Ex-JPMorgan Banker Confirmed as Argentina's Finance Minister

Alfonso Prat-Gay

Alfonso Prat-Gay.

Photographer: Jay Mallin/Bloomberg
  • New government to create an energy and mining ministry
  • Prat-Gay served as central bank president from 2002-2004

A former JPMorgan Chase & Co executive and central bank president, Alfonso Prat-Gay, will be Argentina’s new finance minister, responsible for rolling back a decade of state intervention in the economy.

The new government, due to take office Dec. 10, will also create an energy and mining ministry to be headed by Juan Jose Aranguren, former chief executive officer of Shell Argentina, Cabinet Chief Marcos Peña told reporters Wednesday.

President-elect Mauricio Macri has pledged to open up the country’s economy following 12 year of rule by President Cristina Fernandez de Kirchner and her late husband. He has also said he plans to reduce the power of the current economy ministry to diversify decision-making, with the finance minister playing a key role in a newly-formed economic cabinet comprised of six ministries. Prat-Gay said Wednesday that Macri’s government plans to present a package of new laws to Congress in its first week.

“They’re building a great team with solid technical grasp, it’s way superior to what we’ve had previously,” said Fernando Jasnis, a money manager at Explorador Capital Management. “It’s a good signal, this team is going to promote trust. They’re people with a great track record and reputation in the market.”

Peña also confirmed that Federico Sturzenegger, a lawmaker from Macri’s Pro party who was president of Banco Ciudad, the bank owned by the Buenos Aires city government, would become president of the central bank. Macri economic adviser Rogelio Frigerio will become interior minister, while Francisco Cabrera, the head of a think-tank linked to the party of the incoming president, will become production minister.

Macri won Sunday’s presidential election by a margin of 51.4 percent to 48.6 percent and will have to govern without a majority in either chambers of the congress.

Currency Controls

Asked to define exactly when Argentines will be able to step into an exchange house and buy dollars following four years of currency controls, Prat-Gay said earlier in the day that it would be a priority.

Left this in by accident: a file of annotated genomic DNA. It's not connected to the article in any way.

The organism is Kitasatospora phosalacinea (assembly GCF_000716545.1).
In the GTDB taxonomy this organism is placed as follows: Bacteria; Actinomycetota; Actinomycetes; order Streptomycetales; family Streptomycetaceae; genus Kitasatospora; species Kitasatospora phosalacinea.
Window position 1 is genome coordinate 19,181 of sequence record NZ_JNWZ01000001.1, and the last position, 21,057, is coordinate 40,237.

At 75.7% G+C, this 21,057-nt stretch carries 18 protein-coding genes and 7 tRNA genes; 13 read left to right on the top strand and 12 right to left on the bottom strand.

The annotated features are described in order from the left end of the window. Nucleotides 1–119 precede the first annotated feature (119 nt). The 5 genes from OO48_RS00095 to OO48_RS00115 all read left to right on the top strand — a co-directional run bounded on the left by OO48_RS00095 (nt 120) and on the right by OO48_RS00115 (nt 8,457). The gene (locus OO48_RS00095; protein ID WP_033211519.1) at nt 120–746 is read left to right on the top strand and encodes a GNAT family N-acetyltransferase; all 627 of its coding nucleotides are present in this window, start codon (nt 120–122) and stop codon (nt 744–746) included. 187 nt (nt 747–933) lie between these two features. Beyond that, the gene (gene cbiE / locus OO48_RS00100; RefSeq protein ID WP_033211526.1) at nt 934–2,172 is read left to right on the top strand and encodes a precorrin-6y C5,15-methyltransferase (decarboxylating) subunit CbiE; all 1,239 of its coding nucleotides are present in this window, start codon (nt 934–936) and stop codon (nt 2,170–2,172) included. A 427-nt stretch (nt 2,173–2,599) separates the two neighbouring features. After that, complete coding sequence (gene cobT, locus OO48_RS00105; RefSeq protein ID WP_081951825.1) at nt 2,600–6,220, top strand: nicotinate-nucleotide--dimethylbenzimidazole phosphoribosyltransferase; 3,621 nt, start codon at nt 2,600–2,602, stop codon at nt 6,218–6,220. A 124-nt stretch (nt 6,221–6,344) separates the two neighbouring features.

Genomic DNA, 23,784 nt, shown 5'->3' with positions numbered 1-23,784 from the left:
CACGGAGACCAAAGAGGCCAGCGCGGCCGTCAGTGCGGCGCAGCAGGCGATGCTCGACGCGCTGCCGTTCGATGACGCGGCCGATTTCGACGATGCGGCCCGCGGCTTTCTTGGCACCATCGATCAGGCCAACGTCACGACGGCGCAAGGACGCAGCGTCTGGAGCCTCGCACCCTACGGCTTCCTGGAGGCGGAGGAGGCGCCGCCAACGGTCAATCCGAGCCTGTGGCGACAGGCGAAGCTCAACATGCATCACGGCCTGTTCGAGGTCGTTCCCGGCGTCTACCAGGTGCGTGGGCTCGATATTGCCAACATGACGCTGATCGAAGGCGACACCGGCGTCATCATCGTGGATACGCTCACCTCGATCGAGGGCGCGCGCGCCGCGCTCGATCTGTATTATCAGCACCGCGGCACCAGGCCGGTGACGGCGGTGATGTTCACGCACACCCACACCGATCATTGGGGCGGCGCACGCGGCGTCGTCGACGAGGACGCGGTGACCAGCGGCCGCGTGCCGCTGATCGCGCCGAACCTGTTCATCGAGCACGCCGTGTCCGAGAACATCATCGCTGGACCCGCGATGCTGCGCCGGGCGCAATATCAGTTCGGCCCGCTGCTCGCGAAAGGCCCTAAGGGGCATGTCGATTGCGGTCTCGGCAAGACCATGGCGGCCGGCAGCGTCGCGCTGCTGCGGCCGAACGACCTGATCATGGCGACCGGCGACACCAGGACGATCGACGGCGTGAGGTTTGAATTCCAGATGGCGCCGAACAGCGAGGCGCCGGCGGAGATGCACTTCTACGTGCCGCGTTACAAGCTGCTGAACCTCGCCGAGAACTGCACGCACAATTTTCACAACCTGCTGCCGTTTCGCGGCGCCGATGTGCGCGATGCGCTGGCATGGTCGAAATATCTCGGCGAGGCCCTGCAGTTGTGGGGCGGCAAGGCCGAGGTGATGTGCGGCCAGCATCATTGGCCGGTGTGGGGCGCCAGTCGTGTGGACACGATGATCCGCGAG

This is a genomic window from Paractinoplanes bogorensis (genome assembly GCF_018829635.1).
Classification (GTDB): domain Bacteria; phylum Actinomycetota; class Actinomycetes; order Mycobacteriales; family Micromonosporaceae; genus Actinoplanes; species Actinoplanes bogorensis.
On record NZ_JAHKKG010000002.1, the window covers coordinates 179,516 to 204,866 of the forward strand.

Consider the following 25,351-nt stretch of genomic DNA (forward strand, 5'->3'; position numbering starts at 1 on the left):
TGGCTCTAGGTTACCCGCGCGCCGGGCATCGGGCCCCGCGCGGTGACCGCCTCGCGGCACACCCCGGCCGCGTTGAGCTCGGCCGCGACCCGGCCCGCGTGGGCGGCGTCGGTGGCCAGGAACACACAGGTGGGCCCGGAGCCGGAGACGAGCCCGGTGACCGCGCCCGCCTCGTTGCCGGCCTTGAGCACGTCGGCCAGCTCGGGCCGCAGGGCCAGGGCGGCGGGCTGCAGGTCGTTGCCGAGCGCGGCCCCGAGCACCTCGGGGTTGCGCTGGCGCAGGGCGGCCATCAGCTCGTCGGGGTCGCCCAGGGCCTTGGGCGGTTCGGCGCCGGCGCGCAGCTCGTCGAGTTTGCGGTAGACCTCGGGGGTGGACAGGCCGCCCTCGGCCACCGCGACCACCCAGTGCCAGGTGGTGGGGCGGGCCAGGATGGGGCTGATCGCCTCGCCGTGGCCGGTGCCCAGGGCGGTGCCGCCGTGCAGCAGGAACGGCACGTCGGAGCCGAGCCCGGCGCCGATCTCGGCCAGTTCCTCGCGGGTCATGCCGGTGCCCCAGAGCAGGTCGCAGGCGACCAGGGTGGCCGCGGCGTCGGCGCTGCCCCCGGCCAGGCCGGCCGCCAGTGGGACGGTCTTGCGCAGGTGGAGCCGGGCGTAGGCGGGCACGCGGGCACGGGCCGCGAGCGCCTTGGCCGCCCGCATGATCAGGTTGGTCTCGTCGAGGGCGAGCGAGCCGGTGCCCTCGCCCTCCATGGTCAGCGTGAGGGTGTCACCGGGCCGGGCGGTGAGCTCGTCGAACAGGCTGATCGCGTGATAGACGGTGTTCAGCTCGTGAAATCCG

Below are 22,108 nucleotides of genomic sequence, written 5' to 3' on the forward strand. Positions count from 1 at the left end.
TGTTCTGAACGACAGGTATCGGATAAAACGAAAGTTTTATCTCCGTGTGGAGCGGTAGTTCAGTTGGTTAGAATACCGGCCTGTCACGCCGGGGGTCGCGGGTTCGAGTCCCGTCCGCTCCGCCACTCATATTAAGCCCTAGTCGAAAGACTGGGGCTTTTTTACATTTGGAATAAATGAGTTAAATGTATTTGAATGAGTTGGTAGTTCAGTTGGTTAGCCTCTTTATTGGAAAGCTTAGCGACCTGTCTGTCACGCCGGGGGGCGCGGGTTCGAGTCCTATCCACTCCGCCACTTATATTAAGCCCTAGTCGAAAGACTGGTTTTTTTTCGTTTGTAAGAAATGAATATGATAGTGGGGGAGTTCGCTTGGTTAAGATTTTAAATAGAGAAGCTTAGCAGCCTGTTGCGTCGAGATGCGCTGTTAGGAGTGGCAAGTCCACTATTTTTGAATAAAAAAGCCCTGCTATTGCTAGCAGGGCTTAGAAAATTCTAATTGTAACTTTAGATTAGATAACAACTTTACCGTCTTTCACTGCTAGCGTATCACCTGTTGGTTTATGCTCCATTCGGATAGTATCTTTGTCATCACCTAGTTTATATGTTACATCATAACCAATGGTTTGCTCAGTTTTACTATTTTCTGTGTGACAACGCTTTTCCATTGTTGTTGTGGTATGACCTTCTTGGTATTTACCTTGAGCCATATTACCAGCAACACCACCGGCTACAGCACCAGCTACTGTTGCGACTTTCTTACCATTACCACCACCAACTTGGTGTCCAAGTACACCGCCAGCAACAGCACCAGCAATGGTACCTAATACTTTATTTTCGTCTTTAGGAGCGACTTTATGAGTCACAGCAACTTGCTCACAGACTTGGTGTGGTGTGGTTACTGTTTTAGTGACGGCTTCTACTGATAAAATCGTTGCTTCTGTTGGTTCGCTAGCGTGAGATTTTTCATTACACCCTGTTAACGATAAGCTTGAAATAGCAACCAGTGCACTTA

“The president-elect has said he wants them to be lifted as soon as possible and we’re working toward that,” he said.

The new finance minister will inherit a challenging economic scenario: reserves are at a nine-year low, the budget has the widest deficit in 30 years and the peso is at its most overvalued against the Brazilian real since the establishment of the Mercosur trade bloc in 1991. One of his first tasks would be to find a resolution to a decade-long legal battle with disgruntled creditors from the 2001 default that’s blocking Argentina from international capital markets.

“We’re going to work to resolve the issue with the holdouts,” Peña said. “We want to defend the interests of Argentines, and believe the correct way to do so is by creating opportunities to deepen investment.”

As central bank president from 2002 to 2004, Prat-Gay halted a surge in inflation following the debt default and currency devaluation and helped spark a recovery from Argentina’s worst recession on record. He cut the inflation rate to 5.3 percent in 2004 from 40 percent at the start of his term in December 2002.

Despite winning the Euromoney magazine central bank governor of the year award in 2004, former President Nestor Kirchner chose not to renew his mandate as Prat-Gay pushed for more autonomy for the central bank.

Prior to his appointment as president of the central bank, Prat-Gay was the head of emerging market research at JPMorgan Chase. After leaving the central bank, he founded Tilton Capital, an asset management company. He entered politics in 2009 when he was elected as a lawmaker for the opposition’s Civic Coalition led by Elisa Carrio.

"On the economic side, Macri’s team is top notch," Daniel Kerner, head of Latin America research at Eurasia Group, wrote in a note today. "The main challenge for Macri will be to minimize the political cost of the economic adjustment. His institutional and political weaknesses will become more problematic if he loses support rapidly because of the adjustment."

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